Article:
Fresh ain’t best

It’s true.
super fresh coffee is not awesome.

Let me explain.

Freshness in food is obviously desired.
Look in the refrigerator crisper to see how unappealing old fruit and veg is.

The problem comes in when we transfer this logic to roasted coffee.

For a really long time large, industrial manufactures were your only option for coffee. Their product could be found on supermarket shelves with a ‘best before’ rather then a ‘roast’ date. The recommended ‘best before’ on coffee is 12 months.

Yep, you can expect your coffee to be up to 12 months old when you buy it from the supermarket.

Smaller companies saw the opportunity to push the ‘freshness’ buzzword in their marketing and thus optimal freshness became an important factor in the consumers mind.
The problem is we have gone too far.

Super fresh coffee is not pleasant.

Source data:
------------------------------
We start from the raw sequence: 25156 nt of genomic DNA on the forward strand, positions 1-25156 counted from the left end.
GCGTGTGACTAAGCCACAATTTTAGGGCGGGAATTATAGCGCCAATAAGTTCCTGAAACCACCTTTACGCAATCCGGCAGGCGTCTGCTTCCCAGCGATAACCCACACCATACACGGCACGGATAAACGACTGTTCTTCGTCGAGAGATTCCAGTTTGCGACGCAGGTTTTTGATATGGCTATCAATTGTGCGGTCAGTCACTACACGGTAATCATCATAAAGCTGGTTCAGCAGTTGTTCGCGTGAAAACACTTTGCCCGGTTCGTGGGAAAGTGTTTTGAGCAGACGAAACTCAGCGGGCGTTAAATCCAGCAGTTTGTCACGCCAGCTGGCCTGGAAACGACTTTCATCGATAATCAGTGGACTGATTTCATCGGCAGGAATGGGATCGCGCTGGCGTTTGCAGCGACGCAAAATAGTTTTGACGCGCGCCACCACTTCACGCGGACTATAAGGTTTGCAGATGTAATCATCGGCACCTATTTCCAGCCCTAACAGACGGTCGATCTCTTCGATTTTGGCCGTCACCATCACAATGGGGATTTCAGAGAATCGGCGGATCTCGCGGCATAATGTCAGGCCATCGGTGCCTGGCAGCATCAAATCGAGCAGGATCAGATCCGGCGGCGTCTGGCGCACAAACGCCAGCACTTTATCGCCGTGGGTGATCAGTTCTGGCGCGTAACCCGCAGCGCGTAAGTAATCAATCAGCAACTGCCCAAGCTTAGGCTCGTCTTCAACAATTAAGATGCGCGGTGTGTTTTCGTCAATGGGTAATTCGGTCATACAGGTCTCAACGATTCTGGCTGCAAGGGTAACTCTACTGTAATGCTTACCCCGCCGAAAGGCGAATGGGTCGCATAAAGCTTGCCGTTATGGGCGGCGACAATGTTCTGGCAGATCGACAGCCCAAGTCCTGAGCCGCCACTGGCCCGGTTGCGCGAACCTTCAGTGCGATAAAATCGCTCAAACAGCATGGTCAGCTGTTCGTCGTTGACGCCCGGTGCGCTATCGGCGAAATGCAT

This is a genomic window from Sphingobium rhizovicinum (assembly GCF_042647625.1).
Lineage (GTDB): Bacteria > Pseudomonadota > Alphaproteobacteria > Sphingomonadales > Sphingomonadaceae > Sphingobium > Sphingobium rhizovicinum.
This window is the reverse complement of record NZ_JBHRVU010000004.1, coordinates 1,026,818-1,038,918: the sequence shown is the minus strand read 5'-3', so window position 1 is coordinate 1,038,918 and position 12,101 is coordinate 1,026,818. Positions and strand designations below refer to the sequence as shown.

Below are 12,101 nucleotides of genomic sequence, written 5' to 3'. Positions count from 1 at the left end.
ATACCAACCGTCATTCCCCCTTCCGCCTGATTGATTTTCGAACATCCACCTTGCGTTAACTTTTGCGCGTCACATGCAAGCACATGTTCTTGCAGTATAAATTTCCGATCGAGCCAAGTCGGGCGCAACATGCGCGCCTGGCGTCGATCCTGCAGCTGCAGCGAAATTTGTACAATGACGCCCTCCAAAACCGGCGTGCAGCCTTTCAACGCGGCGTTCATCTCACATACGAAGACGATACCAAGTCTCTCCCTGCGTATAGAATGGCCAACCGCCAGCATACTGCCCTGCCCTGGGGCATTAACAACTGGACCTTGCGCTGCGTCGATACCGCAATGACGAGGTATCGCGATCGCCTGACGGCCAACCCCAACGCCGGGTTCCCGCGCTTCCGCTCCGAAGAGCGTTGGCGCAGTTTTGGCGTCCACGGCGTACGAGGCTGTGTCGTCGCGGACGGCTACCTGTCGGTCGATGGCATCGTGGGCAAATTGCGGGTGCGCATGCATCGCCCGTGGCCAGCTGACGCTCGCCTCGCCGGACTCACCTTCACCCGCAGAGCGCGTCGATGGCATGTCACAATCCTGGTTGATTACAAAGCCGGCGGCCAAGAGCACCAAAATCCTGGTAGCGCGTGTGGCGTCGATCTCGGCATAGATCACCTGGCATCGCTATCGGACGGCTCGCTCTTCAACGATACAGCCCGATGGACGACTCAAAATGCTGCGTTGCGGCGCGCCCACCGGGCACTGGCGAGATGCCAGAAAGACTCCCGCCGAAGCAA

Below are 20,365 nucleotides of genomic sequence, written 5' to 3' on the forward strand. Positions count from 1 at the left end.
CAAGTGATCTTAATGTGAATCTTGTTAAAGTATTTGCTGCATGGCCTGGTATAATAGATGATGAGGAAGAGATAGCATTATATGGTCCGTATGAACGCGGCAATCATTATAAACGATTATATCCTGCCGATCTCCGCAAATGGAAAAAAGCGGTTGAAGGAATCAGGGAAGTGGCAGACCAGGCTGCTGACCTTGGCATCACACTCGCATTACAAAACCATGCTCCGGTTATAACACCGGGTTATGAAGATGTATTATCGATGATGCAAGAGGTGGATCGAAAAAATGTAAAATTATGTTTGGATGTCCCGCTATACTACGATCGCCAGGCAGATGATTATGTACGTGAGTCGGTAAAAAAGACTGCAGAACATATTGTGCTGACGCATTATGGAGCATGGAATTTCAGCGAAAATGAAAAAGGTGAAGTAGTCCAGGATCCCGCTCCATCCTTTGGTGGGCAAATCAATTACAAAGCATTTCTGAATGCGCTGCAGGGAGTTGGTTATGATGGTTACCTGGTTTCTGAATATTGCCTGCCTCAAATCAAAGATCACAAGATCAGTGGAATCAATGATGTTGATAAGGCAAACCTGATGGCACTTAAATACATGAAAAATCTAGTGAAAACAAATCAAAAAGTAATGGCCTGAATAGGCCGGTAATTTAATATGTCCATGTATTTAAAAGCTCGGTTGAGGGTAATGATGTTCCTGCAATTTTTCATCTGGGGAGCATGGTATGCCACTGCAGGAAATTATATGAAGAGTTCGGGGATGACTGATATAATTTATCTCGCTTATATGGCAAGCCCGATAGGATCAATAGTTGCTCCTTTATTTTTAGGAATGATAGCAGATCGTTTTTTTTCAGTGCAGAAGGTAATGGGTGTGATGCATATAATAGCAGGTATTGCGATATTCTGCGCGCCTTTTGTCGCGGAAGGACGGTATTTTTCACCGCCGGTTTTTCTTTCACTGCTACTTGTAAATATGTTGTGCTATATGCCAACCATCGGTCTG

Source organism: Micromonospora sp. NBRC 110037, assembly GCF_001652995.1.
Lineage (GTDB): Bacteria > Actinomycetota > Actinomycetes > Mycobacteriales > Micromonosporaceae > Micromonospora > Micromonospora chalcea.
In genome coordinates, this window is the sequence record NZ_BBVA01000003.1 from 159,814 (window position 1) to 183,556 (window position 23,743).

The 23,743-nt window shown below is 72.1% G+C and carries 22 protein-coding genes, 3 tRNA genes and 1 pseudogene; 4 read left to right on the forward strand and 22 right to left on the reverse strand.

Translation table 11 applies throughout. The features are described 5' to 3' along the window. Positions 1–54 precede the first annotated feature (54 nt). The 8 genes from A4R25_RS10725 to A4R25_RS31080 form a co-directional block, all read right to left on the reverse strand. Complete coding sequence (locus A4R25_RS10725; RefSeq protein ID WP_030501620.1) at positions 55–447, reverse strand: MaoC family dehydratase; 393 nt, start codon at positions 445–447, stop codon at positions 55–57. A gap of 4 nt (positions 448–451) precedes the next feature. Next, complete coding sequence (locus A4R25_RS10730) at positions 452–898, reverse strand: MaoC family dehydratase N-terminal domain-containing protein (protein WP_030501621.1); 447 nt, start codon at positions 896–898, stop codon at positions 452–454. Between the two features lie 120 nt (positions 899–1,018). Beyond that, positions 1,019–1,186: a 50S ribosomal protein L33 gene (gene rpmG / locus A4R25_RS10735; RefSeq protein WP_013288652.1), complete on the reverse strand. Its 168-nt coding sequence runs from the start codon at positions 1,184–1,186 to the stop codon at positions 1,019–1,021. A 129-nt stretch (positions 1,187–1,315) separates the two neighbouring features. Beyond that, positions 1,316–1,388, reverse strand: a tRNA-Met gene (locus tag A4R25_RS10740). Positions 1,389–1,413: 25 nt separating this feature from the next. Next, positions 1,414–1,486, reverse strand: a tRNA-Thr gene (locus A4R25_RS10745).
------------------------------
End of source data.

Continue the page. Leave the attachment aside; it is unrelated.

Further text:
Before I got into roasting, I believed that the fresher the coffee was the better.
This lasted up until my first roast ever. I brewed a coffee straight out of the cooling tray,

It tasted metallic, unpleasantly mineral like, lacked body and kinda sucked. I was devastated and set the coffee aside, never to see the light of day.

I did however continue to taste this coffee. After 4 days, this coffee was defiantly better. By 10, it was really yummy.

Why?

The roasting process is violent. The coffee bean will expand by 100% and loose 15% of it’s weight. Amino acids react with sugars as they caramelise, causing the coffee to change colour (thanks Maillard). These extreme changes in form and structure require time for the reactions to settle after roasting

In all honesty though, I’m not entirely sure why. This is only a hypothesis.

In my experience though, coffee that was roasted 7 days ago, will taste noticeably more balanced than a fresh batch. This coffee will continue to improve up to 14 days, whereby it will slowly diminish over the course of the next 30, finally leaving us with a flavour profile that after a month will continue to get more and more bland and boring, and harder to get a tasty espresso shot.

So, I may have been a bit misleading in my title.
Coffee that is 12 months old won’t be great, but neither will coffee that is fresh off the flame.
When brewing coffee, try getting something that is a week from roasting and use it up by week 3.

Believe me, it will be better.

Ryan Toleman